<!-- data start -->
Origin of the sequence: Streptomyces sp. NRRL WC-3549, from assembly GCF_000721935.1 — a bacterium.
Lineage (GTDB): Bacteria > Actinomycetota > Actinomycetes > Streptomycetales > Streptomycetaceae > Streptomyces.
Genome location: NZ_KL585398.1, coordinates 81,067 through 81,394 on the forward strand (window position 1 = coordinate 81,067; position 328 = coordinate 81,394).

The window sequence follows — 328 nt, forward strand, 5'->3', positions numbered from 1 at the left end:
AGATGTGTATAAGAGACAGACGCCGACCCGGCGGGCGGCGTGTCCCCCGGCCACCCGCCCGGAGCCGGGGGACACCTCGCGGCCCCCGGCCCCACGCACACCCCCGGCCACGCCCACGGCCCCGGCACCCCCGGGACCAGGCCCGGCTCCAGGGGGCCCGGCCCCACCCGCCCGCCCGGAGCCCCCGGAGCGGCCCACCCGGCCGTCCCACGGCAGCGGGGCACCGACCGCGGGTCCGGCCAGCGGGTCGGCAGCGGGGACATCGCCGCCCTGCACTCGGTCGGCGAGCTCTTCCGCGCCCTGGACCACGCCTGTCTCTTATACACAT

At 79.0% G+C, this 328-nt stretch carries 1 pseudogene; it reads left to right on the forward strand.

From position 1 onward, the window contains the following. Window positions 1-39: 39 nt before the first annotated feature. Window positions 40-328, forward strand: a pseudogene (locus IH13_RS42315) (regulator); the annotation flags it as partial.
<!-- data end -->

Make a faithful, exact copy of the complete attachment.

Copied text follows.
Origin of the sequence: Streptomyces sp. NRRL WC-3549, from assembly GCF_000721935.1 — a bacterium.
Lineage (GTDB): Bacteria > Actinomycetota > Actinomycetes > Streptomycetales > Streptomycetaceae > Streptomyces.
Genome location: NZ_KL585398.1, coordinates 81,067 through 81,394 on the forward strand (window position 1 = coordinate 81,067; position 328 = coordinate 81,394).

The window sequence follows — 328 nt, forward strand, 5'->3', positions numbered from 1 at the left end:
AGATGTGTATAAGAGACAGACGCCGACCCGGCGGGCGGCGTGTCCCCCGGCCACCCGCCCGGAGCCGGGGGACACCTCGCGGCCCCCGGCCCCACGCACACCCCCGGCCACGCCCACGGCCCCGGCACCCCCGGGACCAGGCCCGGCTCCAGGGGGCCCGGCCCCACCCGCCCGCCCGGAGCCCCCGGAGCGGCCCACCCGGCCGTCCCACGGCAGCGGGGCACCGACCGCGGGTCCGGCCAGCGGGTCGGCAGCGGGGACATCGCCGCCCTGCACTCGGTCGGCGAGCTCTTCCGCGCCCTGGACCACGCCTGTCTCTTATACACAT

At 79.0% G+C, this 328-nt stretch carries 1 pseudogene; it reads left to right on the forward strand.

From position 1 onward, the window contains the following. Window positions 1-39: 39 nt before the first annotated feature. Window positions 40-328, forward strand: a pseudogene (locus IH13_RS42315) (regulator); the annotation flags it as partial.